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I'm writing a service that will retrieve data asynchronously ($http or $resource). I can hide the fact that it is asynchronous by returning an array that will initially be empty, but that will eventually get populated:

.factory('NewsfeedService1', ['$http', function($http) {
   var posts = [];
   var server_queried = false;
   return {
      posts: function() {
         if(!server_queried) {
            $http.get('json1.txt').success(
              function(data) {
                server_queried = true;
                angular.copy(data, posts);
            });
         }
         return posts;
      }
   };
}])
.controller('Ctrl1', ['$scope','NewsfeedService1',
function($scope, NewsfeedService1) {
    $scope.posts = NewsfeedService1.posts();
}])

Or I can expose the asynchronicity by returning a promise:

.factory('NewsfeedService2', ['$http', function($http) {
  var posts = [];
  var server_queried = false;
  var promise;
  return {
     posts_async: function() {
       if(!promise || !server_queried) {
         promise = $http.get('json2.txt').then(
           function(response) {
              server_queried = true;
              posts = response.data;
              return posts;
         });
       }
       return promise;
     }
  };
}])

.controller('Ctrl2', ['$scope','NewsfeedService2',
function($scope, NewsfeedService2) {
  NewsfeedService2.posts_async().then(
    function(posts) {
      $scope.posts = posts;
  });
  // or take advantage of the fact that $q promises are
  // recognized by Angular's templating engine:
  // (note that Peter and Pawel's AngularJS book recommends against this, p. 100)
  $scope.posts2 = NewsfeedService2.posts_async();
}]);

(Plunker - if someone wants to play around with the above two implementations.)

One potential advantage of exposing the asychronicity would be that I can deal with errors in the controller by adding an error handler to the then() method. However, I'll likely be catching and dealing with $http errors in an application-wide interceptor.

So, when should a service's asynchronicity be exposed?

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Great question I just realized I could do this to avoid having to watch variables on the service to update things in the scope directly (for cases where I don't need the singleton storage of data). Would be good to hear thoughts about when this might be a bad idea. –  shaunhusain Jul 2 '13 at 3:49

3 Answers 3

up vote 7 down vote accepted

My guess is that you'll find people on both sides of this fence. Personally, I feel that you should always expose the asynchronicity of a library or function (or more correctly: I feel that you should never hide the asynchronicity of a library or function). The main reason is transparency; for example, will this work?

app.controller('MyController', function(NewsfeedService) {
  $scope.posts = NewsfeedService.posts();
  doSomethingWithPosts($scope.posts); // <-- will this work?
});

If you're using the first method (e.g. $resource), it won't, even though $scope.posts is technically an array. If doSomethingWithPosts has its own asynchronous operations, you could end up with a race condition. Instead, you have to use asynchronous code anyway:

app.controller('MyController', function(NewsfeedService) {
  $scope.posts = NewsfeedService.posts(function() {
    doSomethingWithPosts($scope.posts);
  });
});

(Of course, you can make the callback accept the posts as an argument, but I still think it's confusing and non-standard.)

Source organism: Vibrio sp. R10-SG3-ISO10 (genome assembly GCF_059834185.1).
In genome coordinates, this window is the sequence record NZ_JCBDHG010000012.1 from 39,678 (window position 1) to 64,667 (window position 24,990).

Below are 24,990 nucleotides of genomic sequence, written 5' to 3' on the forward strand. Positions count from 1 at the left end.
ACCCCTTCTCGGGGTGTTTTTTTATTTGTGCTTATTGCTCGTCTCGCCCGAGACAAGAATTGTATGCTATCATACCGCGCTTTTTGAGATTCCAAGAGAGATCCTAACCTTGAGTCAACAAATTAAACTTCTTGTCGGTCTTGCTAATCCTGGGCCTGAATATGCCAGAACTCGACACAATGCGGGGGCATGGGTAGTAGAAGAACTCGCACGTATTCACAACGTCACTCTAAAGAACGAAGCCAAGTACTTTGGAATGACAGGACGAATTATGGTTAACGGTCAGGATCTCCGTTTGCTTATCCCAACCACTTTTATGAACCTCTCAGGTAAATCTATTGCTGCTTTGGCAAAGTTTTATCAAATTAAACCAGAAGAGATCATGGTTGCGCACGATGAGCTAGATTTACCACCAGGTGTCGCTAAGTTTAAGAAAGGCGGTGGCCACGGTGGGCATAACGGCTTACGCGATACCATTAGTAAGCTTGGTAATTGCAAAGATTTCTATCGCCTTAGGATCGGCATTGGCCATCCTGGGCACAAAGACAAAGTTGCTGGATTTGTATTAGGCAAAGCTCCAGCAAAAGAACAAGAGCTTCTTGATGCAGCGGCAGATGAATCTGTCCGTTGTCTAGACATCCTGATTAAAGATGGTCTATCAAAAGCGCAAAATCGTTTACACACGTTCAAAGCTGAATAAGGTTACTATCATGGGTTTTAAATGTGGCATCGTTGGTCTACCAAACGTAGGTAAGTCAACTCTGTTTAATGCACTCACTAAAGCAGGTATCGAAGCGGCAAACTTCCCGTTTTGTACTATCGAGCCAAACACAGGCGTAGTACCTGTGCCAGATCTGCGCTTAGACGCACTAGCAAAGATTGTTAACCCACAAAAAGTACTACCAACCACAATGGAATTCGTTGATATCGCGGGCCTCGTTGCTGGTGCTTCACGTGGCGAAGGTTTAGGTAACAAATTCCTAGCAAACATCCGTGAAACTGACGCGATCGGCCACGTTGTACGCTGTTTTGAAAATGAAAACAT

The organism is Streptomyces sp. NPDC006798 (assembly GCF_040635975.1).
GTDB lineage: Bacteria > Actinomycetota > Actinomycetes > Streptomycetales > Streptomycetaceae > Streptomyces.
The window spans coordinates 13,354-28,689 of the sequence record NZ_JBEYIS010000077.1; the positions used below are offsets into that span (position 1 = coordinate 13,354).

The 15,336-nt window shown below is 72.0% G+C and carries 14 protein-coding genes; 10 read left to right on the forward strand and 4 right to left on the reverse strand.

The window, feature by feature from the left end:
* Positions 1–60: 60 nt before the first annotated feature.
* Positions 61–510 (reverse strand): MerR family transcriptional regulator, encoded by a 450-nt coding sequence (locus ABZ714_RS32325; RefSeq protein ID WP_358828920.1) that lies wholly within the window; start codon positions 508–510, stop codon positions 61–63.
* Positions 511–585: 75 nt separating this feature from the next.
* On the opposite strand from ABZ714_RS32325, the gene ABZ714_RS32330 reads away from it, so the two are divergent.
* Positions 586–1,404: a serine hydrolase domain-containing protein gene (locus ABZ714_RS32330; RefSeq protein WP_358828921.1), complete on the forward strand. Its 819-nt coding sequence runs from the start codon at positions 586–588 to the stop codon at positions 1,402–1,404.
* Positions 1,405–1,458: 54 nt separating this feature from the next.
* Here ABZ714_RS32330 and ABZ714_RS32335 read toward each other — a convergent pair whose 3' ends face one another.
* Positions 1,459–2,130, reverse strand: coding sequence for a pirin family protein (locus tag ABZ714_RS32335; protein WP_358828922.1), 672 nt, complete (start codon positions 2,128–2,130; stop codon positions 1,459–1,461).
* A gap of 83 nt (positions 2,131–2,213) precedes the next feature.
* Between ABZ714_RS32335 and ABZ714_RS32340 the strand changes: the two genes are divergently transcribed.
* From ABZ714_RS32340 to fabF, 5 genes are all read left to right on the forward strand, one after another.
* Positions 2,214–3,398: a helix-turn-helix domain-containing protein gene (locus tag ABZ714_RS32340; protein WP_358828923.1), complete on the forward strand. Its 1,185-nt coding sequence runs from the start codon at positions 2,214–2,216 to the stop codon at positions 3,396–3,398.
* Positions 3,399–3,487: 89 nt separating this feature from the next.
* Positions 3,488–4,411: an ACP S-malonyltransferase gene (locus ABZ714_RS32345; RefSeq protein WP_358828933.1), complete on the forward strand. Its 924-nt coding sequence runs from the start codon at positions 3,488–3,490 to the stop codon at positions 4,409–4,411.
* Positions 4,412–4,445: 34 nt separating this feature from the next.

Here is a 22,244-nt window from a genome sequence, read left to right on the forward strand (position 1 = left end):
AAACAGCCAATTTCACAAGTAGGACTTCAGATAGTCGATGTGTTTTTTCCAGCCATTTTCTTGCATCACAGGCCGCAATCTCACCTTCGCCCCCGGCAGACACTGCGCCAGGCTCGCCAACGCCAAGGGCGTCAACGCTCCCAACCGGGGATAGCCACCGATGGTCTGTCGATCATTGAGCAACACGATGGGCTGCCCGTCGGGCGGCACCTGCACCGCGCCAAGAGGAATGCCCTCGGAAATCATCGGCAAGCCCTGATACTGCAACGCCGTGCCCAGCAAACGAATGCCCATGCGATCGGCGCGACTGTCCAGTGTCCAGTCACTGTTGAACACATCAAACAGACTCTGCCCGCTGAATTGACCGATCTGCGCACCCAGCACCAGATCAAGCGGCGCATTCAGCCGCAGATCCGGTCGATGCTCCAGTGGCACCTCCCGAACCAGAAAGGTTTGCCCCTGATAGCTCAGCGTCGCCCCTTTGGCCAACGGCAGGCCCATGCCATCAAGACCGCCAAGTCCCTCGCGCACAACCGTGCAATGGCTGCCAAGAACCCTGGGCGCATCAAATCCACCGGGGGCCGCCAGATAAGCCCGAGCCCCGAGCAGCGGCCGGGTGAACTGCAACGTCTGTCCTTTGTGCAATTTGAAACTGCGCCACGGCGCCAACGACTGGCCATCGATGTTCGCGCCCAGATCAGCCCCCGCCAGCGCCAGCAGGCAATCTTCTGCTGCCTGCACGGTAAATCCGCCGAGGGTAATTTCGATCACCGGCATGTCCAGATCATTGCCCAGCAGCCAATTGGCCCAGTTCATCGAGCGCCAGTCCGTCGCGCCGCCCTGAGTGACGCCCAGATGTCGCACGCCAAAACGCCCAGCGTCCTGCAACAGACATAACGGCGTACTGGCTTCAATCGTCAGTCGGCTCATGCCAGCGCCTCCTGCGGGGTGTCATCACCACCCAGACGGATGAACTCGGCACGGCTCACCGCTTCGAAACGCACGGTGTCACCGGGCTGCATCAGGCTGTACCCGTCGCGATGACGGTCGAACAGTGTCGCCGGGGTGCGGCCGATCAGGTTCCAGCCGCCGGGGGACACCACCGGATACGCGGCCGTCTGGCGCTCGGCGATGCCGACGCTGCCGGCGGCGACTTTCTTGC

Luckily, we have promises, and the very purpose of a promise is to represent the future value of an operation. Furthermore, since promises created with Angular's $q libraries can be bound to views, there's nothing wrong with this:

app.controller('MyController', function(NewsfeedService) {
  $scope.posts = NewsfeedService.posts();
  // $scope.posts is a promise, but when it resolves
  // the AngularJS view will work as intended.
});

[Update: you can no longer bind promises directly to the view; you must wait for the promise to be resolved and assign a scope property manually.]

As an aside, Restangular, a popular alternative to $resource, uses promises, and AngularJS' own $resource will be supporting them in 1.2 (they may already support them in the latest 1.1.x's).

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As another aside, I just noticed your comment: "(note that Peter and Pawel's AngularJS book recommends against this, p. 100)". Now I'm quite curious. :) –  Brandon Tilley Jul 2 '13 at 3:57
4  
I would add that empty array creates ambiguity when the server response is also an empty array. –  Liviu T. Jul 2 '13 at 11:51

I would always go with async option since i don't like hiding the async nature of the underlying framework.

The sync version may look more clean while consuming it, but it inadvertently leads to bug where the developer does not realize that the call is async in nature and tries to access data after making a call.

SO is filled with questions where people make this mistake with $resource considering it sync in nature, and expecting a response. $resource also takes similar approach to option 1, where results are filled after the call is complete, but still $resource exposes a success and failure function.

AngularJS tries to hide the complexities of async calls if promises are returned, so binding directly to a promise feels like one is doing a sync call.

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I say no, because it makes it harder to work with multiple services built this way. With promises, you can use $q.all() to make multiple request and respond when all of them complete, or you can chain operations together by passing the promise around.

There would be no intuitive way to do this for the synchronous style service.

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